Ignore the fear and jump right into it were some sentiments of participants in the Women in Cyber event held online on November 12, before the 2020 Cyber Skills Challenge.

About 100 women from across Defence took part in the event, with mentors drawn from Australian Signals Directorate, the Australian Cyber Security Centre and the services.

Some, like Joint Cyber Unit’s Flying Officer Sophee Southall, had no technical experience but took the opportunity to learn more about what their colleagues did. 

“The cyber eco-system is incredibly diverse – from human hackers with a love of psychology to STEM enthusiasts and project managers,” Flying Officer Southall said.

“I was a bit terrified to be involved, but I wanted exposure to the technical side of cyber security so I could better understand the skills and processes involved.

“It was a challenging experience, but that’s exciting because it means you’re growing and learning something new.”

With experienced mentors like Navy Information Warfare Branch’s Chief Petty Officer Kathleen Price available through a dedicated Discord server, Flying Officer Southall said help was always on hand. 

Although Chief Petty Offier Price works on the policy and procedure side of the cyber house, even she had the opportunity to learn from the technical mentors. 

“It was really open – the mentors, depending on where their passions lay, were able to jump in and help out,” Chief Petty Officer Price said.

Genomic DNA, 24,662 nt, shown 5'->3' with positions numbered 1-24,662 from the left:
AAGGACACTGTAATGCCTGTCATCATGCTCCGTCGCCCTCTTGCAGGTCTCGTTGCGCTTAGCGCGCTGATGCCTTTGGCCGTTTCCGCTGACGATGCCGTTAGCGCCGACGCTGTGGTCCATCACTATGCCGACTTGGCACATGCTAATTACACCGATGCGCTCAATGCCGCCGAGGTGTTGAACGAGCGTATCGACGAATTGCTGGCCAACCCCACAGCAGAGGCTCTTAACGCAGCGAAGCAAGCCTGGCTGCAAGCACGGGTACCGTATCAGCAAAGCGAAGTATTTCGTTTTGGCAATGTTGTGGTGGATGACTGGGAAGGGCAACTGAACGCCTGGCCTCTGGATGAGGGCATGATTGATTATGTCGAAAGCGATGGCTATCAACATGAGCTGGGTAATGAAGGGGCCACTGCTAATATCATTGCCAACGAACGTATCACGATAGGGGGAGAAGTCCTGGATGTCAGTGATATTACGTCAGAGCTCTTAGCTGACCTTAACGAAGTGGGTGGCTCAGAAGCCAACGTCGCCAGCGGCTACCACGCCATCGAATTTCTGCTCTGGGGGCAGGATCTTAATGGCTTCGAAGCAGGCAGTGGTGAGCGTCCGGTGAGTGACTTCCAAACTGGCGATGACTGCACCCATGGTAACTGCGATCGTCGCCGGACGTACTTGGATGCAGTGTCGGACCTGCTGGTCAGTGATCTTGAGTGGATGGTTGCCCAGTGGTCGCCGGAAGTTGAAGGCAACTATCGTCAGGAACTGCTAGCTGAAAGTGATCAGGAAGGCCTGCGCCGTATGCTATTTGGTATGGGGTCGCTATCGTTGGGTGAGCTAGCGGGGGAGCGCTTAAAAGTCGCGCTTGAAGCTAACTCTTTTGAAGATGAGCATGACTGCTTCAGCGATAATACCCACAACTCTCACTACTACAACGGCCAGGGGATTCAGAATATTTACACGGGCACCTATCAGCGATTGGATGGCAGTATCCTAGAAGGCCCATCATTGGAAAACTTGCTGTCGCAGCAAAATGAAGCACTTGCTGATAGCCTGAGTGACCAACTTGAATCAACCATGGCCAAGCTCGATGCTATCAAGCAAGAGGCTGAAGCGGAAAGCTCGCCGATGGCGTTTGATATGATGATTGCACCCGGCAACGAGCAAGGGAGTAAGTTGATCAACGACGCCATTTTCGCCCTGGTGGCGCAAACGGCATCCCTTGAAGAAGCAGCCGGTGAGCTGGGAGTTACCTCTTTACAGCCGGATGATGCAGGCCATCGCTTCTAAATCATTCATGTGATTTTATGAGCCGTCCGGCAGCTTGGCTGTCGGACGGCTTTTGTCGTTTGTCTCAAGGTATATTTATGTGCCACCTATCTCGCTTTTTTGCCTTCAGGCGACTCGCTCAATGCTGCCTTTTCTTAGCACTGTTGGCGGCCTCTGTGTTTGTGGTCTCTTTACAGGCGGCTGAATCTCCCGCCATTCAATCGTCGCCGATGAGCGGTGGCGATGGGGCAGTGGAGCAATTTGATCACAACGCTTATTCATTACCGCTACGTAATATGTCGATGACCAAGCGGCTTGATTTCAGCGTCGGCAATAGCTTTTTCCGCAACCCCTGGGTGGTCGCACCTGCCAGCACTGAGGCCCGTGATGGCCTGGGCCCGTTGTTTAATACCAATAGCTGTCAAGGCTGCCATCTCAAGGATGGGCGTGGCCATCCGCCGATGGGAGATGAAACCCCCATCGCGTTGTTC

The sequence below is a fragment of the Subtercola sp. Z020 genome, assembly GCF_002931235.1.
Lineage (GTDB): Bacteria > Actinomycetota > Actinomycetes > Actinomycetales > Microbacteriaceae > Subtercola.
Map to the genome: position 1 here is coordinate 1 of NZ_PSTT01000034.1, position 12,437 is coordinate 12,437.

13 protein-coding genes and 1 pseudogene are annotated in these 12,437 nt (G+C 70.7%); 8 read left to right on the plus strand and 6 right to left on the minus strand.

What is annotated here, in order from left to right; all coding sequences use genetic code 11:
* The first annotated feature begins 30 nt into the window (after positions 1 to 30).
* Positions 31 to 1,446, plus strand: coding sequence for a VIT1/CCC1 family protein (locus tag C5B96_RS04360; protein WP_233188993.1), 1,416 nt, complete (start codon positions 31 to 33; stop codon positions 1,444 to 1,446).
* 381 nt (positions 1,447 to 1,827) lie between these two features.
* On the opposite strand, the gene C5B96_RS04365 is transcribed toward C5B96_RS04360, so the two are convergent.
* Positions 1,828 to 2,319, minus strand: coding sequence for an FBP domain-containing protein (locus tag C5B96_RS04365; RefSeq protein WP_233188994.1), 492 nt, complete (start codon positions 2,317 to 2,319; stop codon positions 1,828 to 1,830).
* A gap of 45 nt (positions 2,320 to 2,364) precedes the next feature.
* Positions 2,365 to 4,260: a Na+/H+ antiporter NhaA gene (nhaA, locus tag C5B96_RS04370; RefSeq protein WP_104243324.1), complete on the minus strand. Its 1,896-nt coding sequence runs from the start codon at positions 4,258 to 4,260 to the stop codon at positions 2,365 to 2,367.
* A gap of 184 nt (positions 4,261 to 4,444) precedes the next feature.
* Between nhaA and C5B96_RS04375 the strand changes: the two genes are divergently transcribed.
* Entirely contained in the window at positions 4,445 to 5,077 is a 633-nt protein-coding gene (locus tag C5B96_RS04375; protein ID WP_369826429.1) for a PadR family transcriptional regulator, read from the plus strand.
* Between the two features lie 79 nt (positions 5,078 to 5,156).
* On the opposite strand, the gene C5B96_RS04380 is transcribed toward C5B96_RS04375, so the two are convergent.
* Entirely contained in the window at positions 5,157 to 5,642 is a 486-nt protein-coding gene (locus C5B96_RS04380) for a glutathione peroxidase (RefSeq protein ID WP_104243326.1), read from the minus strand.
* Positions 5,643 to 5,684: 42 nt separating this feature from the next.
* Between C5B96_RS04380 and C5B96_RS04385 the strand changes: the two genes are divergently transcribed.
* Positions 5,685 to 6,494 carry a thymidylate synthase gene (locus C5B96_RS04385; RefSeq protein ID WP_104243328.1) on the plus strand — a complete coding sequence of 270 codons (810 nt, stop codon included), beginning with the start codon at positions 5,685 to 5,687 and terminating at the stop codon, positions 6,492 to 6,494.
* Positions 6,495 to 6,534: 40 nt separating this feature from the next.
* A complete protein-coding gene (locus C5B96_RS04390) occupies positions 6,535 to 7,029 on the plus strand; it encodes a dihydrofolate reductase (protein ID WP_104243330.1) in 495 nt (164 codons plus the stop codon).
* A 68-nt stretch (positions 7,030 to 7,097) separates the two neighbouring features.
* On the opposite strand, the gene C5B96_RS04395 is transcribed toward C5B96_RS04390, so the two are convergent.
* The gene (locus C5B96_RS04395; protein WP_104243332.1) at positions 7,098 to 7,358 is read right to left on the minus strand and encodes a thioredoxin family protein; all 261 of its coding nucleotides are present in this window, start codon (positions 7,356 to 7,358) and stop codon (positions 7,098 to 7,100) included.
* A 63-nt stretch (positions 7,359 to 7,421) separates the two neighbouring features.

“The mentors were helping each other out as well. We had our own channel so if we encountered something we couldn’t figure out, we’d just ask in there. 

Before you know it, you’re not half bad and a valuable asset to your team. You just need to start and get in there.

“From what I saw coming back, the week was really well received, but it was also good for Defence because we could show people the range of cyber-specific roles.”

The event started with self-paced study and exercises, before participants completed practise questions and then finished with a capture-the-flag challenge.

Predictably Australian Signals Directorate participants took the two top spots in the challenge, but an unexpected contender came third.

Studying software engineering, 9 Regiment’s Gunner Annie Yang only signed up after she saw it advertised on ForceNet, figuring it was a way to find out which cyber she liked.

“Even with my background, it was pretty difficult. I managed the scripting and Linux questions pretty well because I do both in my degree, but the cryptography, steganography and forensics were hard because I’d never experienced them,” Gunner Yang said.

“The mentors were very helpful, I solved a lot of problems because of them.

“It definitely piqued my interest though – I found the challenge fun and I’ll be looking at opportunities to do it again and get my foot into cyber.”

Between a plethora of free training online and cyber boot camp courses run by universities, Flying Officer Southall said the best way to start was to jump right in.

“Take baby steps – focus on small goals so it’s less daunting,” she said. 

“Before you know it, you’re not half bad and a valuable asset to your team. You just need to start and get in there.”